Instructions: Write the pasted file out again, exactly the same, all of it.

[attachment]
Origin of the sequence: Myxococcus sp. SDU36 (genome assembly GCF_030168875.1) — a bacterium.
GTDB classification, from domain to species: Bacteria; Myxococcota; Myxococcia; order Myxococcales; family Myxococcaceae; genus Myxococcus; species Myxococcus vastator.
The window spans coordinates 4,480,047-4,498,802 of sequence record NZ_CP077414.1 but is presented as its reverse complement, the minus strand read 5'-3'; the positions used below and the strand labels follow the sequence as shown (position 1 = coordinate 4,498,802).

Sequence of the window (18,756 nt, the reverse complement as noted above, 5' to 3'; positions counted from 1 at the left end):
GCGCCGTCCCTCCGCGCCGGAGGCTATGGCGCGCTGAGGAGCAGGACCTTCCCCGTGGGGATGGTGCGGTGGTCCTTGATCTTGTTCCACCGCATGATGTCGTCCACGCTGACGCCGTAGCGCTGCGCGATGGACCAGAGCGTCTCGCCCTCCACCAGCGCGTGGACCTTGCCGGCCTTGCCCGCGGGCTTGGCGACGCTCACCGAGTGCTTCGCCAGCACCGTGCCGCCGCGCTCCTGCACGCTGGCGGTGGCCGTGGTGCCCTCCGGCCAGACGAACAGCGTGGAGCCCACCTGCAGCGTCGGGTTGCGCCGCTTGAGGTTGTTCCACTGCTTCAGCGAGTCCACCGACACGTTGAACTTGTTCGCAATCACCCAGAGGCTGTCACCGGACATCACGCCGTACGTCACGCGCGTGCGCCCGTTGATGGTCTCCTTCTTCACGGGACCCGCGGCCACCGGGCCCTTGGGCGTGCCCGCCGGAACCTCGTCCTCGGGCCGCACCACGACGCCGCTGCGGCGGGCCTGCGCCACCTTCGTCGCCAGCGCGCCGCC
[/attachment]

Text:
Origin of the sequence: Myxococcus sp. SDU36 (genome assembly GCF_030168875.1) — a bacterium.
GTDB classification, from domain to species: Bacteria; Myxococcota; Myxococcia; order Myxococcales; family Myxococcaceae; genus Myxococcus; species Myxococcus vastator.
The window spans coordinates 4,480,047-4,498,802 of sequence record NZ_CP077414.1 but is presented as its reverse complement, the minus strand read 5'-3'; the positions used below and the strand labels follow the sequence as shown (position 1 = coordinate 4,498,802).

Sequence of the window (18,756 nt, the reverse complement as noted above, 5' to 3'; positions counted from 1 at the left end):
GCGCCGTCCCTCCGCGCCGGAGGCTATGGCGCGCTGAGGAGCAGGACCTTCCCCGTGGGGATGGTGCGGTGGTCCTTGATCTTGTTCCACCGCATGATGTCGTCCACGCTGACGCCGTAGCGCTGCGCGATGGACCAGAGCGTCTCGCCCTCCACCAGCGCGTGGACCTTGCCGGCCTTGCCCGCGGGCTTGGCGACGCTCACCGAGTGCTTCGCCAGCACCGTGCCGCCGCGCTCCTGCACGCTGGCGGTGGCCGTGGTGCCCTCCGGCCAGACGAACAGCGTGGAGCCCACCTGCAGCGTCGGGTTGCGCCGCTTGAGGTTGTTCCACTGCTTCAGCGAGTCCACCGACACGTTGAACTTGTTCGCAATCACCCAGAGGCTGTCACCGGACATCACGCCGTACGTCACGCGCGTGCGCCCGTTGATGGTCTCCTTCTTCACGGGACCCGCGGCCACCGGGCCCTTGGGCGTGCCCGCCGGAACCTCGTCCTCGGGCCGCACCACGACGCCGCTGCGGCGGGCCTGCGCCACCTTCGTCGCCAGCGCGCCGCC